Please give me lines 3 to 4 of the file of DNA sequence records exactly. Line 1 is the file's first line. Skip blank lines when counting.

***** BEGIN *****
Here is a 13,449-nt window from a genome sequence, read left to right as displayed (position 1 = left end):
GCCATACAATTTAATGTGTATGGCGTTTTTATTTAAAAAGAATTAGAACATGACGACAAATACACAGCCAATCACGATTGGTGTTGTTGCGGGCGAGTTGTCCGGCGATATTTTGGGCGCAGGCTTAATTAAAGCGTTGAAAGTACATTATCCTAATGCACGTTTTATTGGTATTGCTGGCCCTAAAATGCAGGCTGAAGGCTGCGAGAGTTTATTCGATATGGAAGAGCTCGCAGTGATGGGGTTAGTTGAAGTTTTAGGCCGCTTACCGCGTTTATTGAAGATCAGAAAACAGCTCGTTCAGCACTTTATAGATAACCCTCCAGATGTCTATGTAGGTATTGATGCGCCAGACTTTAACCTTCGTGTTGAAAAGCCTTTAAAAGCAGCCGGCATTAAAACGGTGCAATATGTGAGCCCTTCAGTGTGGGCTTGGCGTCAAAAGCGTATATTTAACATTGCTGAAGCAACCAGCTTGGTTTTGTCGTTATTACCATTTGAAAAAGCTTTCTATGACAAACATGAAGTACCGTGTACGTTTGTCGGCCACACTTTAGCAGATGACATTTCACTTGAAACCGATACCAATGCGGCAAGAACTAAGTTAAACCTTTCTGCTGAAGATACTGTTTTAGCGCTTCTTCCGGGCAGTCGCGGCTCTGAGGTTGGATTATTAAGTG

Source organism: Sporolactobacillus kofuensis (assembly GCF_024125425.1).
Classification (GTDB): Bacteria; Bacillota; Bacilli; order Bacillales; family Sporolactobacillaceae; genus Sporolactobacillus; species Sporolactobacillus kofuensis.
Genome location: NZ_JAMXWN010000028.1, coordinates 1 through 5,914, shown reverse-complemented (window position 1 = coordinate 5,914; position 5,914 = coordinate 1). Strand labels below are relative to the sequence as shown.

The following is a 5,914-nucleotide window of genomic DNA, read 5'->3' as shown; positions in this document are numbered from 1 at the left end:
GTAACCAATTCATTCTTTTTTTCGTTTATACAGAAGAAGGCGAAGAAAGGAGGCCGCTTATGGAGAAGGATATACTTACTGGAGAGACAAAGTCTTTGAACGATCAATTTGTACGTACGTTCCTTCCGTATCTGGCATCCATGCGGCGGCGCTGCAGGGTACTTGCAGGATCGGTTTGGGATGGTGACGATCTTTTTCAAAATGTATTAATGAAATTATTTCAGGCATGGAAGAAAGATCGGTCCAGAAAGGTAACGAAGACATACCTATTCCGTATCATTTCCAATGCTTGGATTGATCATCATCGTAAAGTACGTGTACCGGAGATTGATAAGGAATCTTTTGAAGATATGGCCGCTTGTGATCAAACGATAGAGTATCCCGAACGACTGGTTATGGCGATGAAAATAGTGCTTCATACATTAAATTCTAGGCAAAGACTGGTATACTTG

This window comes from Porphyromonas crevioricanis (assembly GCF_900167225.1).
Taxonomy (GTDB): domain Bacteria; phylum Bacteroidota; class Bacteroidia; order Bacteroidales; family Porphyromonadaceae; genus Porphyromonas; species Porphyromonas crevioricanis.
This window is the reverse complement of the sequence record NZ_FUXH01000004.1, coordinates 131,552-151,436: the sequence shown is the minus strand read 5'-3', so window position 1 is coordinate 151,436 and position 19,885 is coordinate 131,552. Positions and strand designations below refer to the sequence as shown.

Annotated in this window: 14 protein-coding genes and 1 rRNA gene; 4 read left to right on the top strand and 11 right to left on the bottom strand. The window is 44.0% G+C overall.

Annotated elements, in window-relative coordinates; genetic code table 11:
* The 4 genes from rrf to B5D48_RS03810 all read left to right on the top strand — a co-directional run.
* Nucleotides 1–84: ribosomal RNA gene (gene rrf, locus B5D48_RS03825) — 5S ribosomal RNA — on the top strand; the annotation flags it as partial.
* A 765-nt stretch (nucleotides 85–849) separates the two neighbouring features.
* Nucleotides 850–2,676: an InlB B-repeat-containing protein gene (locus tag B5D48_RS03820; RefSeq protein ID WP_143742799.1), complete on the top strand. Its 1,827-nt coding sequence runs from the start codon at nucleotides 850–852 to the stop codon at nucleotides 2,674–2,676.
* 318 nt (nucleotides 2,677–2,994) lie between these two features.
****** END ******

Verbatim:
Source organism: Sporolactobacillus kofuensis (assembly GCF_024125425.1).
Classification (GTDB): Bacteria; Bacillota; Bacilli; order Bacillales; family Sporolactobacillaceae; genus Sporolactobacillus; species Sporolactobacillus kofuensis.